September 19, 2013
Carrie A. Manore, postdoctoral researcher at the Tulane Center for Computational Science (Photo by Paula Burch-Celentano)
Carrie A. Manore, a postdoctoral researcher at the Tulane University Center for Computational Science, has been awarded a $480,700 fellowship to study the impact of environmental changes on emerging and potentially emerging infectious diseases.
Manore received the award from the National Science Foundation’s Science, Engineering and Education for Sustainability (SEES) Fellows Program. The project involves the creation of a modeling study showing how disease risk can be mitigated by sustainable management of the environment.
In particular, her research will focus on diseases that spread from animals to humans, such as West Nile virus, dengue, Rift Valley fever, hantavirus and chikungunya, with an emphasis on how human mobility, climate, and disturbance of the environment modify risk.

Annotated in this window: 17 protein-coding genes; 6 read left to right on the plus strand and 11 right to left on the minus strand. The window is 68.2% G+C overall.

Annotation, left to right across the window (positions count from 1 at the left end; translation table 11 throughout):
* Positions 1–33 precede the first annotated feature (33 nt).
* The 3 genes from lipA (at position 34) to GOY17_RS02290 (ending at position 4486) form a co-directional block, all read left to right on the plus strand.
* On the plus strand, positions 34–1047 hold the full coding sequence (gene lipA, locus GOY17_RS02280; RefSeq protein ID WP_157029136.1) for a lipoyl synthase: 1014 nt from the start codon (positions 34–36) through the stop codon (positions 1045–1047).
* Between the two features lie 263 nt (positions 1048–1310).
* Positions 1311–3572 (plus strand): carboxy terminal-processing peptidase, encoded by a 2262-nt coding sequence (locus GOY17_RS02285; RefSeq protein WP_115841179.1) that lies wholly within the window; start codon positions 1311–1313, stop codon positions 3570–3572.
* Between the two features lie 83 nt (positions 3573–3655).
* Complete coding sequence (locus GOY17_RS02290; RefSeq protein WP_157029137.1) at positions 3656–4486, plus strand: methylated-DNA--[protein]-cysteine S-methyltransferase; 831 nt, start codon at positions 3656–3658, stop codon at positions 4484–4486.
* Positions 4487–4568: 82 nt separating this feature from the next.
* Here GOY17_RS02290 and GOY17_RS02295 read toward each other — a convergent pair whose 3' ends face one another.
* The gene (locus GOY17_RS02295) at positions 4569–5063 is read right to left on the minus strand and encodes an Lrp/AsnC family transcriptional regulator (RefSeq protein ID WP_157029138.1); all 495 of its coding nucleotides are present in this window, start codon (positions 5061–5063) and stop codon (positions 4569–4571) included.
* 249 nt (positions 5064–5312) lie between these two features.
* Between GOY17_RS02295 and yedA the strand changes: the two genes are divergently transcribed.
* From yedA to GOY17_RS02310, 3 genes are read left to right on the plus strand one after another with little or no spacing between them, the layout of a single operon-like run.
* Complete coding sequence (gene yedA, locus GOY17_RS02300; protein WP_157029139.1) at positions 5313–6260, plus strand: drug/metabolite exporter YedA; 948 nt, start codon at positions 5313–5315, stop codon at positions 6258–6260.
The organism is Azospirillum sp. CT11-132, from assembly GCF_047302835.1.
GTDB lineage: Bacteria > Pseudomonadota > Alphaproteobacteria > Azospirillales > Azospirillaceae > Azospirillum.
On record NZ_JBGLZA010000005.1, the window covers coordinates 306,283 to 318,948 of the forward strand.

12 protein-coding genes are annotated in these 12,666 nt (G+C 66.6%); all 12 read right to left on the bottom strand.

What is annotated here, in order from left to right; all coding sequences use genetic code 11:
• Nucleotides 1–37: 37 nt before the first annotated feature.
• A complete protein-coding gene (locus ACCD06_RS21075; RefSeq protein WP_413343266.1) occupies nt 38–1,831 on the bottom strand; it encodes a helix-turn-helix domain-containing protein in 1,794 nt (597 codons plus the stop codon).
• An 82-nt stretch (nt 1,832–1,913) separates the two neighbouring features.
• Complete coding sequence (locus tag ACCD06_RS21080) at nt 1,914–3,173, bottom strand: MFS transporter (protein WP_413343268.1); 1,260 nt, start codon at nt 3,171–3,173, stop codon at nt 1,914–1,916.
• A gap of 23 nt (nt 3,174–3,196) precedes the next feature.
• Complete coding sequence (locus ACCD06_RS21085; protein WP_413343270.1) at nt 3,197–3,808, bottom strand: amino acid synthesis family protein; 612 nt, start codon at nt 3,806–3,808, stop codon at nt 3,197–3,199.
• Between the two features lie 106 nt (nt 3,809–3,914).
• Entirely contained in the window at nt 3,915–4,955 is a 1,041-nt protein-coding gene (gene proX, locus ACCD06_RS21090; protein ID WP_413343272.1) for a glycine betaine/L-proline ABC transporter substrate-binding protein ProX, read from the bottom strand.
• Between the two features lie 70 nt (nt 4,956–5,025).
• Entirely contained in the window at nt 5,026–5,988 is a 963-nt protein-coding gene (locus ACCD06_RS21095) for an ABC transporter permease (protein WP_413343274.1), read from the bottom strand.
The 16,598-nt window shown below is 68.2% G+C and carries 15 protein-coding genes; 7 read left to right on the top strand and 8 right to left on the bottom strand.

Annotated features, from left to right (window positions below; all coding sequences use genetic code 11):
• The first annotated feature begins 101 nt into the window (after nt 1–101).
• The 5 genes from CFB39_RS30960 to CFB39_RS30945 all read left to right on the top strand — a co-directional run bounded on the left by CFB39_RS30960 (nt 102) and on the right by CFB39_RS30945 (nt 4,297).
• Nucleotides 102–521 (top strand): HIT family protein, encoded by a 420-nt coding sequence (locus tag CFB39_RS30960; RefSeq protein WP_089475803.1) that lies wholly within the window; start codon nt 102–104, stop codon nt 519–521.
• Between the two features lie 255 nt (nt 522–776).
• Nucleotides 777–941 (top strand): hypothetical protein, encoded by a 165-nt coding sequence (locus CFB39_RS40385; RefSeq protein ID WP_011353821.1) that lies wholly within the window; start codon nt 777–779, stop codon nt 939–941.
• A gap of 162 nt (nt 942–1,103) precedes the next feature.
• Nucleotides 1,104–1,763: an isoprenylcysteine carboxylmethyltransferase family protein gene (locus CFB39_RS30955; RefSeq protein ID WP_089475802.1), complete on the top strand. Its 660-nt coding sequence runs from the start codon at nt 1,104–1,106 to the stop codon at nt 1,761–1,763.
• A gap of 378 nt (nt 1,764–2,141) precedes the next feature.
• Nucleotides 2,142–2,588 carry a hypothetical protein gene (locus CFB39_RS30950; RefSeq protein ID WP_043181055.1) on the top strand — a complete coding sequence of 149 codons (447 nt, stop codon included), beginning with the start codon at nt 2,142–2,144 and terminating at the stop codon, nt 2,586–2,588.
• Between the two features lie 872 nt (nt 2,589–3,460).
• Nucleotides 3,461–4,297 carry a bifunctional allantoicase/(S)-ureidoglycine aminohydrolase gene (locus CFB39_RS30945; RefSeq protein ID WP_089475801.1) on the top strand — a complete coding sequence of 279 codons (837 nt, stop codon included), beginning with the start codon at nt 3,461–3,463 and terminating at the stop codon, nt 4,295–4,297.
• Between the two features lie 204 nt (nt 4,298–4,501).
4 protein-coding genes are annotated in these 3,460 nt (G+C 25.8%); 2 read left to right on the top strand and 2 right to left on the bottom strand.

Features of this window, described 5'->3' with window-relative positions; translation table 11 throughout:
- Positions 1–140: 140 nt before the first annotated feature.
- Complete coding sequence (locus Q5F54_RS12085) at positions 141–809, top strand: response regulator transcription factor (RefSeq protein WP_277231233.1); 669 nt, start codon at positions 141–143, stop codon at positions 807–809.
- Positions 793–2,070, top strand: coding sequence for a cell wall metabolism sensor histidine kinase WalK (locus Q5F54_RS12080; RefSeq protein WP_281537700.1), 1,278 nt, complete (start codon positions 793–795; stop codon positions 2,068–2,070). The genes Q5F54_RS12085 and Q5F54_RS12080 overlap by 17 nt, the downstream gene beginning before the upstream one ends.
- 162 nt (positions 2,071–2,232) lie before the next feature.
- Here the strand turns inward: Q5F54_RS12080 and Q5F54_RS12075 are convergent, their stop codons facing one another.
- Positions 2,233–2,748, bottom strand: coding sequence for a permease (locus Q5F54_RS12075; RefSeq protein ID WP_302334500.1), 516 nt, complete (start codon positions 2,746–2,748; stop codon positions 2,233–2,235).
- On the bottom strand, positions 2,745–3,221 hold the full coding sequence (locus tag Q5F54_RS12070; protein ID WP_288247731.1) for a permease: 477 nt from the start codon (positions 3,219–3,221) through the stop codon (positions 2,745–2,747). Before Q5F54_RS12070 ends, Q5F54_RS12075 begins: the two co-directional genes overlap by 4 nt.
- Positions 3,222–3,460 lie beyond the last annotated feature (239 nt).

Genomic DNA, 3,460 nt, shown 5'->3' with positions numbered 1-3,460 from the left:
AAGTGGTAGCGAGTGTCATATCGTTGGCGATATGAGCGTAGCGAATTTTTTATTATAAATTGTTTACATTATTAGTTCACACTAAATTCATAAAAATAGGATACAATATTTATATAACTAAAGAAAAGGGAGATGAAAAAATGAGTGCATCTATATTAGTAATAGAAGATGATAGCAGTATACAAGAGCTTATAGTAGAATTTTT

“Using mathematical models, the work will inform policy makers about these emerging risks and how risk can be mitigated by public health control measures and by sustainable management of the environment,” Manore said.
Some of those measures could include better planning of urban and agricultural expansion, increased surveillance and data sharing and more effective public health strategies such as the use of new technology.
The award is given to promising early career researchers to establish themselves in an independent research career related to sustainability.
Manore will collaborate with Mac Hyman, a mathematics professor at Tulane; Christoper Mores, an associate professor in the School of Veterinary Medicine at Louisiana State University; and additional scientists at Pennsylvania State University and Los Alamos National Laboratory. In addition, Manore will mentor graduate and undergraduate students involved the project.
Tulane University, New Orleans, LA 70118 504-865-5000 email@example.com